Part Three of my Fragile Things series is here! Part One is here. Part Two is here. This is the final part of the series featuring my photographs of fragile things, with hand-lettered text from Neil Gaiman's book of short stories, Fragile Things, overlaid on top. Working on this project has been enlightening and I really appreciate these final thoughts about the nature of fragile things.Read More
Part Two of my Fragile Things series is here! Part One is here. This is a three part series featuring photographs of fragile things, with hand-lettered text from Neil Gaiman's book of short stories, Fragile Things, overlaid on top. These photo illustrations explore the nature of fragile things. I myself am going through a fragile time right now, my Mom is dying of cancer, and I have found working on this project to be a great way to meditate on what I am going through and what it all means.
From the Introduction:
Hearts may break, but hearts are the toughest of muscles, able to pump for a lifetime, seventy times a minute, and scarcely falter along the way. Even dreams, the most delicate and intangible of things, can prove remarkably difficult to kill.
From the story Strange Little GIrls:
The view changes from where you are standing. Words can wound, and wounds can heal. All of these things are true.
From the story How To Talk To Girls At Parties:
We wrapped our dreams in words and patterned the words so that they would live forever, unforgettable.
Hearts may break, but they are tough. It's something I need to remember right now. Resilience, perspective and a legacy. That is what Neil Gaiman's words mean to me. It's why I write and make art. Writing and making art make me stronger, give me perspective and hopefully, it will build up into a legacy that I can leave to my family.
Part Three is coming in the following weeks! Stay tuned for that.
A few months ago I was inspired to photograph objects that are considered fragile. As I was working on the shots, I remembered that Neil Gaiman published a collection of short stories called Fragile Things. It was a book I didn't remember reading, so I picked it up from the library and I found that I was familiar with many of the stories from other sources. There are some good ones in there. Some of them are creepy, but still so good. Gaiman is such an amazing story teller.
I came across so many great quotes that I decided to hand letter the ones that were specifically related to fragile things and overlay the illustrated text onto the images. This is the first image of a three part series and I'll post the next two separately in the following weeks.
From the story Strange Little Girls:
She seems so cool, so focused, so quiet, yet her eyes remain fixed upon the horizon.
You think you know all there is to know about her immediately upon meeting her, but everything you think you know is wrong. Passion flows through her like a river of blood.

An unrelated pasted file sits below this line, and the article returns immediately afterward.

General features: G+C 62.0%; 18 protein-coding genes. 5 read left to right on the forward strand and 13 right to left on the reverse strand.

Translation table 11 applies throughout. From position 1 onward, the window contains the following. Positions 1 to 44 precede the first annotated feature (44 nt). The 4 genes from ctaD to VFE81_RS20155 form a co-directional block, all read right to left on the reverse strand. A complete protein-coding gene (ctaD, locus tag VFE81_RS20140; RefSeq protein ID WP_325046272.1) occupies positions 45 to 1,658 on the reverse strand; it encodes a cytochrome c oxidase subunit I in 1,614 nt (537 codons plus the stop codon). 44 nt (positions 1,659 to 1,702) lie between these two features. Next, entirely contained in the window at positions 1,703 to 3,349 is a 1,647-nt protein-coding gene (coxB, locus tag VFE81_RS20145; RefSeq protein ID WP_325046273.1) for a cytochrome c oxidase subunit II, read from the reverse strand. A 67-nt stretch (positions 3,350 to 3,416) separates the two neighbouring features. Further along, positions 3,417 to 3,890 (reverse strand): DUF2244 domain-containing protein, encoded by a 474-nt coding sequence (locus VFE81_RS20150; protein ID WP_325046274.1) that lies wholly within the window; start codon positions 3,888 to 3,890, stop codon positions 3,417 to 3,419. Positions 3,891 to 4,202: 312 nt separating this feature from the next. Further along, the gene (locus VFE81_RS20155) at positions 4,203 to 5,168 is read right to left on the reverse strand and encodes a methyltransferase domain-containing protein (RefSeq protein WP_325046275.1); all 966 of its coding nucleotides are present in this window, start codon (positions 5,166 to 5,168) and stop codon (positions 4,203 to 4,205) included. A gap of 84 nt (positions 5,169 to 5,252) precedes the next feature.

She only looked away for a moment, and the mask slipped, and you fell. All your tomorrows start here.
From the story Instructions:
Do not lose hope—what you seek will be found.
Trust those that you have helped to help you in their turn.
Trust your heart, and trust your story.
I've really enjoyed working on this project and it's given me new insights into fragile things. I love these sentiments about identity and trust. You need focus and passion. You need to trust dreams, hearts and stories. It's about knowing and trusting yourself. And above all, do not lose hope. Ever. What you seek will be found. For a seeker like me, that statement makes me feel so good. It assures me to just keep at it. I will get there eventually, I will find what I am looking for.
The short story Instructions, became a lovely book of it's own illustrated by Charles Vess. I bought it for my kids and this story/poem is pure magic. It's all the best advice from fairy tales. Your kid's adventures and imaginations will most surely be inspired by reading it.
What is your favorite fragile thing or fairy tale?
Melanie at Inward Facing Girl is featuring my photography and studio in her Art I Heart series today and I couldn't be more flattered and honored.
I'm a very intuitive worker. I try not to plan too much and I let my mood and circumstances tell me what I should be working on. Sometimes it's just about sorting through a box of old things.
I have a list of ideas and concepts that I revisit constantly to see if anything stands out to me or feels like I have more to add to it.
Read more over at Inward Facing Girl and get a peek at the first photos of my newly organized studio! I've been working on cleaning up my space for MONTHS and it's finally starting to come together. If there is anything you would like to know about my creative process or my studio, ask questions in the comments and I would be happy to answer them! Here's one secret, while the pictures show a perfectly arranged studio, behind the camera and just out of frame is a complete disaster of everything ELSE. It's true. Remember: Nothing is perfect.